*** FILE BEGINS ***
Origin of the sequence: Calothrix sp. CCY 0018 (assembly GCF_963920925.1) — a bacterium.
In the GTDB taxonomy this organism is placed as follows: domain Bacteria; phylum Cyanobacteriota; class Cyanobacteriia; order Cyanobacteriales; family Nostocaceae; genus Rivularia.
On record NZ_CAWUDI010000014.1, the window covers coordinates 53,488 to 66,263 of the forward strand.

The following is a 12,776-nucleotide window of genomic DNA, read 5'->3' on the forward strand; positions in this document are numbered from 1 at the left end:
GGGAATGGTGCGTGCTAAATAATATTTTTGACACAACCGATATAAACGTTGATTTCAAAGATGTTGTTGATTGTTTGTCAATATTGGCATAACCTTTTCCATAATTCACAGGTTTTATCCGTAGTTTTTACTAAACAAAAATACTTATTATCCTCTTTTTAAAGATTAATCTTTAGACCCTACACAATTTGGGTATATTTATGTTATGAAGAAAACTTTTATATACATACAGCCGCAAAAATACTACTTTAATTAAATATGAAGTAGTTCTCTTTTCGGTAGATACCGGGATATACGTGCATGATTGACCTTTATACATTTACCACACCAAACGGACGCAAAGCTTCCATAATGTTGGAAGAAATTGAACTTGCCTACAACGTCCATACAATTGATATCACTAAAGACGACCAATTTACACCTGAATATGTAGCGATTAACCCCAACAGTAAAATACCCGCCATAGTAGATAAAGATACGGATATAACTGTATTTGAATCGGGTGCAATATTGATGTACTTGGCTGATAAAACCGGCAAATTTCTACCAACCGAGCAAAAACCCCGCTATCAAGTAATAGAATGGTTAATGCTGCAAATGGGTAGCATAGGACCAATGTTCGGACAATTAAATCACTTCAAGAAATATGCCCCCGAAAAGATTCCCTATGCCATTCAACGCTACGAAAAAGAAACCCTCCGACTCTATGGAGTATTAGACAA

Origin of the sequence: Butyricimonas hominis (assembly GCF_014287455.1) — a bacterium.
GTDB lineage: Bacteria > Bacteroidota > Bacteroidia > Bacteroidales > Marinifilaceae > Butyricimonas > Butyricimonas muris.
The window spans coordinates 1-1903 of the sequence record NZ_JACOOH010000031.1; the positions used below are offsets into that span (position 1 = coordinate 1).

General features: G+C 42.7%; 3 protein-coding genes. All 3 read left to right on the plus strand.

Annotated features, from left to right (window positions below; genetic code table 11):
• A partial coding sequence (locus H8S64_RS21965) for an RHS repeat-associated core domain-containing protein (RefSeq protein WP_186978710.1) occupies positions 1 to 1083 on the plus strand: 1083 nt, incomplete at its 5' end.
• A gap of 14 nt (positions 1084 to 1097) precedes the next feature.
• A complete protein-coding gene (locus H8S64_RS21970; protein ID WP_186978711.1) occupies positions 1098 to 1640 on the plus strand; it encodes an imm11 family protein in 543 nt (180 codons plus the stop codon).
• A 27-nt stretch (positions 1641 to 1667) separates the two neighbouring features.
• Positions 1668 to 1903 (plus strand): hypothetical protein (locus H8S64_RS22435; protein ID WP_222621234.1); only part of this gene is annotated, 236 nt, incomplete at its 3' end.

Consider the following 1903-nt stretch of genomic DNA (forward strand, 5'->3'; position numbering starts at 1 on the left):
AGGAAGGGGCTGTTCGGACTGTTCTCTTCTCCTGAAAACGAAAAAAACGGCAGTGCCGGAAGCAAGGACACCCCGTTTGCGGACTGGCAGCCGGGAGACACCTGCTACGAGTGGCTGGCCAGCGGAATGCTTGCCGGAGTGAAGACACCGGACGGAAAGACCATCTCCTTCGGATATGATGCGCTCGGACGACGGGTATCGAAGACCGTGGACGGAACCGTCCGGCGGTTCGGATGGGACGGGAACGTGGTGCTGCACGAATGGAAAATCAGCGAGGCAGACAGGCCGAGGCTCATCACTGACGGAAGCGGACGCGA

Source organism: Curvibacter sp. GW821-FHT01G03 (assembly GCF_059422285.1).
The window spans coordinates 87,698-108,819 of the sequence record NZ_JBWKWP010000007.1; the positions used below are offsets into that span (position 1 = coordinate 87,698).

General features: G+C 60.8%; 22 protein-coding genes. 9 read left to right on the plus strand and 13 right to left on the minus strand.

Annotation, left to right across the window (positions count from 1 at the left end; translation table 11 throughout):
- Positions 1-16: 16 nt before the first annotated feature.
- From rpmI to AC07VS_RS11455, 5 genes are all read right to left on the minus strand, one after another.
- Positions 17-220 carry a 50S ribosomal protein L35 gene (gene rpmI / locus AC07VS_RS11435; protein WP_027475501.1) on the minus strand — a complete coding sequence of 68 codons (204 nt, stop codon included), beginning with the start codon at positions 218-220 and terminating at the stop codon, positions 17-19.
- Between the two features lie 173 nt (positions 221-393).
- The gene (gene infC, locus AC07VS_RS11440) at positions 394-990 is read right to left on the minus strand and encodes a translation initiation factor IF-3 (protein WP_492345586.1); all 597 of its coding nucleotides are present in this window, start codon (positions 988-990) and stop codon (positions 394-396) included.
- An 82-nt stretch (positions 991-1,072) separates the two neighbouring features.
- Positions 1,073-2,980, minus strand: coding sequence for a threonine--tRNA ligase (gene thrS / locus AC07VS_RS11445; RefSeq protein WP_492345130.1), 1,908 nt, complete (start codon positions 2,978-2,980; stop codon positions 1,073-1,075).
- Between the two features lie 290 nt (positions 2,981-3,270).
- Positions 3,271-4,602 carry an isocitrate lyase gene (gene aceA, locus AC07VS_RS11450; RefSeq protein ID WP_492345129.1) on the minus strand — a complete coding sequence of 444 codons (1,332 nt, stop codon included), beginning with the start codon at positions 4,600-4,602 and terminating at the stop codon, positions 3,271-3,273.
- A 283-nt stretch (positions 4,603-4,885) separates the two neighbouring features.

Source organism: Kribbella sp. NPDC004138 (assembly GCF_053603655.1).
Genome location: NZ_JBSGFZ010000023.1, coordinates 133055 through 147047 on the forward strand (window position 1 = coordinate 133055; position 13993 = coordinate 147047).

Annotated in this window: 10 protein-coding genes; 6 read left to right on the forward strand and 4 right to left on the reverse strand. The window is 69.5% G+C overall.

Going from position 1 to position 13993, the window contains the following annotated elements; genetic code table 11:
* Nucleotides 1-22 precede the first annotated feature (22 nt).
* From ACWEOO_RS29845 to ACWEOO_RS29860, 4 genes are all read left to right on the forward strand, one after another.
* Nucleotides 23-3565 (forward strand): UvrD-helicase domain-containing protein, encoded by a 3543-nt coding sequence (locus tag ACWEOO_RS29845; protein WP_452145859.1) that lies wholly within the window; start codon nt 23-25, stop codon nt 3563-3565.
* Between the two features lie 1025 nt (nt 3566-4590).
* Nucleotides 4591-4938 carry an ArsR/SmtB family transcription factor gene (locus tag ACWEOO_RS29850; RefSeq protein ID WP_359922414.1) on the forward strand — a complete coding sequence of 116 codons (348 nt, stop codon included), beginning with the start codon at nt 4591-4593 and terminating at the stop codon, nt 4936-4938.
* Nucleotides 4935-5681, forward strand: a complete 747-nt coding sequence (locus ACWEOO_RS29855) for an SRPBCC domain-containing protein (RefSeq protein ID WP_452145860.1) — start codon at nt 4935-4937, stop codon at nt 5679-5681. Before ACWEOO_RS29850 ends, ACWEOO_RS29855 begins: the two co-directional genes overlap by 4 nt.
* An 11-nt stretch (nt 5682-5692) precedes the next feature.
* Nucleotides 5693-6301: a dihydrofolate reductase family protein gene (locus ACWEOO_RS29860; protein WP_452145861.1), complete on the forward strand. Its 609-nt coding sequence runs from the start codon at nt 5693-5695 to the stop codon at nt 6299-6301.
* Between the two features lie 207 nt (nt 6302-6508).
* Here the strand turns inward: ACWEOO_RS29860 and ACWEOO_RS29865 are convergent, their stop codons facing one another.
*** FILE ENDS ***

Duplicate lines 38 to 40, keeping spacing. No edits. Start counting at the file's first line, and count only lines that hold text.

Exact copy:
* Nucleotides 23-3565 (forward strand): UvrD-helicase domain-containing protein, encoded by a 3543-nt coding sequence (locus tag ACWEOO_RS29845; protein WP_452145859.1) that lies wholly within the window; start codon nt 23-25, stop codon nt 3563-3565.
* Between the two features lie 1025 nt (nt 3566-4590).
* Nucleotides 4591-4938 carry an ArsR/SmtB family transcription factor gene (locus tag ACWEOO_RS29850; RefSeq protein ID WP_359922414.1) on the forward strand — a complete coding sequence of 116 codons (348 nt, stop codon included), beginning with the start codon at nt 4591-4593 and terminating at the stop codon, nt 4936-4938.